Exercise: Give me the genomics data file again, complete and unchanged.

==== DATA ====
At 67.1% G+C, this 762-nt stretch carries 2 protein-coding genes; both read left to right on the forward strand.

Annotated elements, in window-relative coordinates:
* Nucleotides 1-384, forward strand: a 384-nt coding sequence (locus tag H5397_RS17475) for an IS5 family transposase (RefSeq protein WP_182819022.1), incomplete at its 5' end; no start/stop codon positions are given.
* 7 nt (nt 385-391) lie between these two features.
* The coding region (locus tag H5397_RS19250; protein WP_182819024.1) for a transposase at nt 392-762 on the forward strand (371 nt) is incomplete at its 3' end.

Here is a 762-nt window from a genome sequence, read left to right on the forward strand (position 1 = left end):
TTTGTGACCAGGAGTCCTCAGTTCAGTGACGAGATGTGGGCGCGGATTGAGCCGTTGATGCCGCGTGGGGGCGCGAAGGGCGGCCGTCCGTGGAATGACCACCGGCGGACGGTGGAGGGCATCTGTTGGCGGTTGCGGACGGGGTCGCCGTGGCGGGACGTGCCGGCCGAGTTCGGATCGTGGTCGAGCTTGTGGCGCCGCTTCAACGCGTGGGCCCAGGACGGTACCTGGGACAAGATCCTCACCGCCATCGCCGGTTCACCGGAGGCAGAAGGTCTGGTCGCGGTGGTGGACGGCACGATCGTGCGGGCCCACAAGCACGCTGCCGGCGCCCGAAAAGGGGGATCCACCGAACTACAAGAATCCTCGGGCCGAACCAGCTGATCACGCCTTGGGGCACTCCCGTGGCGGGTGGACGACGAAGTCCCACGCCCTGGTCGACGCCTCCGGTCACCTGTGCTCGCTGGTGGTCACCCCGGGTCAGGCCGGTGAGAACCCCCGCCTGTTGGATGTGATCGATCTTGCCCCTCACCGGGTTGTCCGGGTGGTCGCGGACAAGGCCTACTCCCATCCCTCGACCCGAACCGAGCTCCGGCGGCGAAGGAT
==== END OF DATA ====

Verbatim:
At 67.1% G+C, this 762-nt stretch carries 2 protein-coding genes; both read left to right on the forward strand.

Annotated elements, in window-relative coordinates:
* Nucleotides 1-384, forward strand: a 384-nt coding sequence (locus tag H5397_RS17475) for an IS5 family transposase (RefSeq protein WP_182819022.1), incomplete at its 5' end; no start/stop codon positions are given.
* 7 nt (nt 385-391) lie between these two features.
* The coding region (locus tag H5397_RS19250; protein WP_182819024.1) for a transposase at nt 392-762 on the forward strand (371 nt) is incomplete at its 3' end.

Here is a 762-nt window from a genome sequence, read left to right on the forward strand (position 1 = left end):
TTTGTGACCAGGAGTCCTCAGTTCAGTGACGAGATGTGGGCGCGGATTGAGCCGTTGATGCCGCGTGGGGGCGCGAAGGGCGGCCGTCCGTGGAATGACCACCGGCGGACGGTGGAGGGCATCTGTTGGCGGTTGCGGACGGGGTCGCCGTGGCGGGACGTGCCGGCCGAGTTCGGATCGTGGTCGAGCTTGTGGCGCCGCTTCAACGCGTGGGCCCAGGACGGTACCTGGGACAAGATCCTCACCGCCATCGCCGGTTCACCGGAGGCAGAAGGTCTGGTCGCGGTGGTGGACGGCACGATCGTGCGGGCCCACAAGCACGCTGCCGGCGCCCGAAAAGGGGGATCCACCGAACTACAAGAATCCTCGGGCCGAACCAGCTGATCACGCCTTGGGGCACTCCCGTGGCGGGTGGACGACGAAGTCCCACGCCCTGGTCGACGCCTCCGGTCACCTGTGCTCGCTGGTGGTCACCCCGGGTCAGGCCGGTGAGAACCCCCGCCTGTTGGATGTGATCGATCTTGCCCCTCACCGGGTTGTCCGGGTGGTCGCGGACAAGGCCTACTCCCATCCCTCGACCCGAACCGAGCTCCGGCGGCGAAGGAT